Estimates of the group’s size vary, but author Andrea Moore-Emmett put the number at 3,500 in her 2004 book God’s brothel about Mormon fundamentalism.

People who have left the order claim that the cult “exploits its members as virtual slave labor and hides profits from tax collectors.” Rolling Stonesaid the report.

“Children born into the clan make up a large part of the workforce,” the outlet wrote.

“Girls, many of them teenage brides, answer the phone at the Order’s law office, pack groceries at the supermarket or look after the clan’s many children. Boys work in the coal mine and stack boxes at Standard Restaurant Supply, a huge discount store. You will not be paid in cash but in scrip, an arcane form of credit used by the Mormon pioneers and redeemable only at the company’s stores.”

Several members of the group have been accused of incest in the past, but officially the order says it does not condone underage marriage.

“The DCCS has publicly spoken out against fraud and abuse for decades,” it says on its website.

“We affirm to our members that this type of behavior is totally against our beliefs and principles and we cannot support anyone engaged in this type of behavior. Any person engaged in, or becoming aware of, any illegal activity is encouraged to promptly correct any impropriety.”

According to the Associated Press, an estimated 30,000 people live in Utah’s approximately 11 polygamous communities, or religious groups whose adherents believe plural marriage brings exaltation in heaven — a legacy of the early Church of Jesus Christ of Latter-day Saints.

The mainstream Mormon Church abandoned the practice in 1890, but it survived in numerous factions, even though plural marriage was a crime in the state for nearly a century.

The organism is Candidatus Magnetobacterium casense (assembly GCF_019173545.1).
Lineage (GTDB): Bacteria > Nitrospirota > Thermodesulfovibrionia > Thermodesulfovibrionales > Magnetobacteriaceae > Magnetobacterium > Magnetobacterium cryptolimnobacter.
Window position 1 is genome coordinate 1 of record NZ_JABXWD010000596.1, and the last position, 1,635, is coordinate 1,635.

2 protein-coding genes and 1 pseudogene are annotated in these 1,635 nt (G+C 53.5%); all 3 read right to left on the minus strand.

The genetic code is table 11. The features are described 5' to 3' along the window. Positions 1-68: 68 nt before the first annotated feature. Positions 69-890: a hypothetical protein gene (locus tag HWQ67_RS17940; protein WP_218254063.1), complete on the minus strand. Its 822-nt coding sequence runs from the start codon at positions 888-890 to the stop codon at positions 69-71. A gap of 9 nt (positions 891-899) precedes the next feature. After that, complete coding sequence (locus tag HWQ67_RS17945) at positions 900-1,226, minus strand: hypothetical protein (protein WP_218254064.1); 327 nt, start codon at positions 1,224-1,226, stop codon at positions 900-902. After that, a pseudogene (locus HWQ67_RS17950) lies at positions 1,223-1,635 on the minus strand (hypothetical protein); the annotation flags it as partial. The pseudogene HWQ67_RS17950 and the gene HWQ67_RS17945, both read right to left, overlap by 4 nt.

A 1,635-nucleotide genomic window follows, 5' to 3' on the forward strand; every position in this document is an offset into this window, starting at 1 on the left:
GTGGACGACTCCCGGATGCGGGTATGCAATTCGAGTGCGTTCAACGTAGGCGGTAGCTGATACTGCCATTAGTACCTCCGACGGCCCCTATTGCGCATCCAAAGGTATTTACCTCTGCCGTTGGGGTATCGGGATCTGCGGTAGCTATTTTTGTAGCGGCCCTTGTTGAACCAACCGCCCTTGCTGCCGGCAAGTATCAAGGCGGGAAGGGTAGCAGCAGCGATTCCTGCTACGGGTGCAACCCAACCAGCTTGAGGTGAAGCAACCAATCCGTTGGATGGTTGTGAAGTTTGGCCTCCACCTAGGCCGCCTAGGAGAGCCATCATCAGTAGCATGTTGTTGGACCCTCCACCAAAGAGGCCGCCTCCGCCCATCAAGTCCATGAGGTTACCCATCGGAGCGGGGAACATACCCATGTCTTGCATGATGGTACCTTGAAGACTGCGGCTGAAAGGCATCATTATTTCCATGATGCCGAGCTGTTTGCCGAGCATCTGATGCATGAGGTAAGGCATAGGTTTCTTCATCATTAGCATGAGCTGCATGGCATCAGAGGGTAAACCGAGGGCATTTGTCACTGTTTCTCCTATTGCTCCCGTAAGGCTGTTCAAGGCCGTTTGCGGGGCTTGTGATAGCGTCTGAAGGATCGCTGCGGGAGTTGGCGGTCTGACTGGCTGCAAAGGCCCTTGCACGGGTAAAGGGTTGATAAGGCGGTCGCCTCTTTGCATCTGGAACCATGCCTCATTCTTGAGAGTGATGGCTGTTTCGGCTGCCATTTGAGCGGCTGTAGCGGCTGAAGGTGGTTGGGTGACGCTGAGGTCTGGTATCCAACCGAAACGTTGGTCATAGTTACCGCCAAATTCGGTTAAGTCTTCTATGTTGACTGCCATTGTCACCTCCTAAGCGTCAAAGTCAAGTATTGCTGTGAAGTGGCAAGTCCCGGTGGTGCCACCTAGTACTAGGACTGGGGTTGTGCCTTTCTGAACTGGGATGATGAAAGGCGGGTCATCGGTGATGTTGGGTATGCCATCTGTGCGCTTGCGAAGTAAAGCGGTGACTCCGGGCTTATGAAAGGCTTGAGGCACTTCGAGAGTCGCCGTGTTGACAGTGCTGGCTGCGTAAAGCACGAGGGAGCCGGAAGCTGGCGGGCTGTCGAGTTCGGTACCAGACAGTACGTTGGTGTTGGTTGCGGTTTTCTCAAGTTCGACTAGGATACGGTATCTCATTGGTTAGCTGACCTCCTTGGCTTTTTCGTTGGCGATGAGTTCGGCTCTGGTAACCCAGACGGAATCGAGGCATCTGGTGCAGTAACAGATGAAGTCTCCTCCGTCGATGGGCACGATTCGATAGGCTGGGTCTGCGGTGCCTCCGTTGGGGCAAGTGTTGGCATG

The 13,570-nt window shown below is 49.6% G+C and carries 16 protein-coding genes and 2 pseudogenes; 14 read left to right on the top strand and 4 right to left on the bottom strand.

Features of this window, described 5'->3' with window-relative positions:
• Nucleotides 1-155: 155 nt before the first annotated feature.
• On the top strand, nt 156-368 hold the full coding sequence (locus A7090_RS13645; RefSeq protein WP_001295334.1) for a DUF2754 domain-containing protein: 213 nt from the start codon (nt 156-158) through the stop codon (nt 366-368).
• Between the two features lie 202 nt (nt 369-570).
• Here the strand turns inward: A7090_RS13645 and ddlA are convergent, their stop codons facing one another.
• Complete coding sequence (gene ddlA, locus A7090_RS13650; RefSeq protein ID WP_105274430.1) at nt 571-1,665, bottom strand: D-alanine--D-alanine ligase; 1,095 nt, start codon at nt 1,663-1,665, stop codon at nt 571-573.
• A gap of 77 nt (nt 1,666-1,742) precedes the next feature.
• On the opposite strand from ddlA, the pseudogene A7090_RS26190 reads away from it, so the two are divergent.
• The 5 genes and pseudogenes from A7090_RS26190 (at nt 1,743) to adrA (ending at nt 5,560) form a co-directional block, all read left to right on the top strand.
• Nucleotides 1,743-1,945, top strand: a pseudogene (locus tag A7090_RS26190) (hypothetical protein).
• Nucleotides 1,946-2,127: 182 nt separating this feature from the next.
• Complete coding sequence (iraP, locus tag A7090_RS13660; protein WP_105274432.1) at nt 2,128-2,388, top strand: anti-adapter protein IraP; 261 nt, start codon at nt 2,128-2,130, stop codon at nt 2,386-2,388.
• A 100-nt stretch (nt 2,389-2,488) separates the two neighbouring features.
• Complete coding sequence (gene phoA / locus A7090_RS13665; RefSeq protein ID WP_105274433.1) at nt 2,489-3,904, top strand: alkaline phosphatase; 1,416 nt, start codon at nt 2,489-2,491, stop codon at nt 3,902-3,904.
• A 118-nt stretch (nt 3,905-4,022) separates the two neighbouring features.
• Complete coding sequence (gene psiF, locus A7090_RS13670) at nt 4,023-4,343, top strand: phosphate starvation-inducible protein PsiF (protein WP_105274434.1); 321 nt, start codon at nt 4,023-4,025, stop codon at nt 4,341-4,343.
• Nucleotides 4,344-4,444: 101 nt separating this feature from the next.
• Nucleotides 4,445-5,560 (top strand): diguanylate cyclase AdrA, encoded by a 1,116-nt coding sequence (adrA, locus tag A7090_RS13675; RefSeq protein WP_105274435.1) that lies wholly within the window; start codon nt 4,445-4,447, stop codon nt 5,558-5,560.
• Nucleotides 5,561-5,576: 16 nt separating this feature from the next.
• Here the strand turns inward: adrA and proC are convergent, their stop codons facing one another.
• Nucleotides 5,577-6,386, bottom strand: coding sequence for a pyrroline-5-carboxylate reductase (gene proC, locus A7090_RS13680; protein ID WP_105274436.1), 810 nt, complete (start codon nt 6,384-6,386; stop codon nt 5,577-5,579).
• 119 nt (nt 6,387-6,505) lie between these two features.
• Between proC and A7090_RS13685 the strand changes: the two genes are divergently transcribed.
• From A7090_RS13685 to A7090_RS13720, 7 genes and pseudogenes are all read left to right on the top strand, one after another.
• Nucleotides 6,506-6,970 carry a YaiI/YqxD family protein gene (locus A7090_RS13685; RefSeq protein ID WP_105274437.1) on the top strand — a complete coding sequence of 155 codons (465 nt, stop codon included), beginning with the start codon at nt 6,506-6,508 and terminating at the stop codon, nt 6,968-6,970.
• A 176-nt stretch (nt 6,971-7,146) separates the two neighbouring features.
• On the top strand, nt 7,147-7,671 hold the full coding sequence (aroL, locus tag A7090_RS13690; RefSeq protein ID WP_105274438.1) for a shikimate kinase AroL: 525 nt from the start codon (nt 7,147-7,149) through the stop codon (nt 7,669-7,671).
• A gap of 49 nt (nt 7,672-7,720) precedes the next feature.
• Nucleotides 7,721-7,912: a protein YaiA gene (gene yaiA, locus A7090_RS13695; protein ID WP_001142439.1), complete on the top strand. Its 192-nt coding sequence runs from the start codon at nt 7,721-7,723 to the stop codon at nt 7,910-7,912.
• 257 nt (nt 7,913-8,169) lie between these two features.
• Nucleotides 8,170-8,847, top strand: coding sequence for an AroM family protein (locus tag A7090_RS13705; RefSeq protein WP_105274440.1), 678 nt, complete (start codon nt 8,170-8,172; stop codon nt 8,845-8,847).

In 2020, the Utah legislature passed a law that decriminalized polygamy, reducing it from a third-degree felony to a violation equivalent to a speeding ticket.

“Bigamy has been a crime in Utah since 1935 and it clearly hasn’t done what the law I think or the people who made that law intended it to do,” said Lt. Governor Deidre Henderson of the AP.

“That hasn’t stopped people from engaging in polygamy. It ended up driving people underground and creating a wall of secrecy surrounding some communities.”

Public interest in the topic has been fueled by the reality TV series sister wives and more recently the Netflix documentary stay sweetwhich deals with another Mormon polygamous sect, the Fundamentalist Church of Jesus Christ of Latter-Day Saints (FLDS), and the widespread underage sexual abuse of its members.

Warren Jeffs, the president of the FLDS, is currently serving a life sentence after being convicted of sexually assaulting children in 2011.

Mafi watched the Netflix show and shared her thoughts with her TikTok followers.

Commenting on Jeff’s assertion to members, Mafi said, “If you question me, you question God,” Mafi said that this is a big part of the Mormon religion.

“Here they keep a lot of control,” she said.

“So you mustn’t question – if your prophet tells you to do something, you do it. This is how marriages are arranged and everyone puts up with it, this is how daughters are sold, this is how people lose their homes, their businesses because they are not allowed to question whether the prophet is telling them anything.”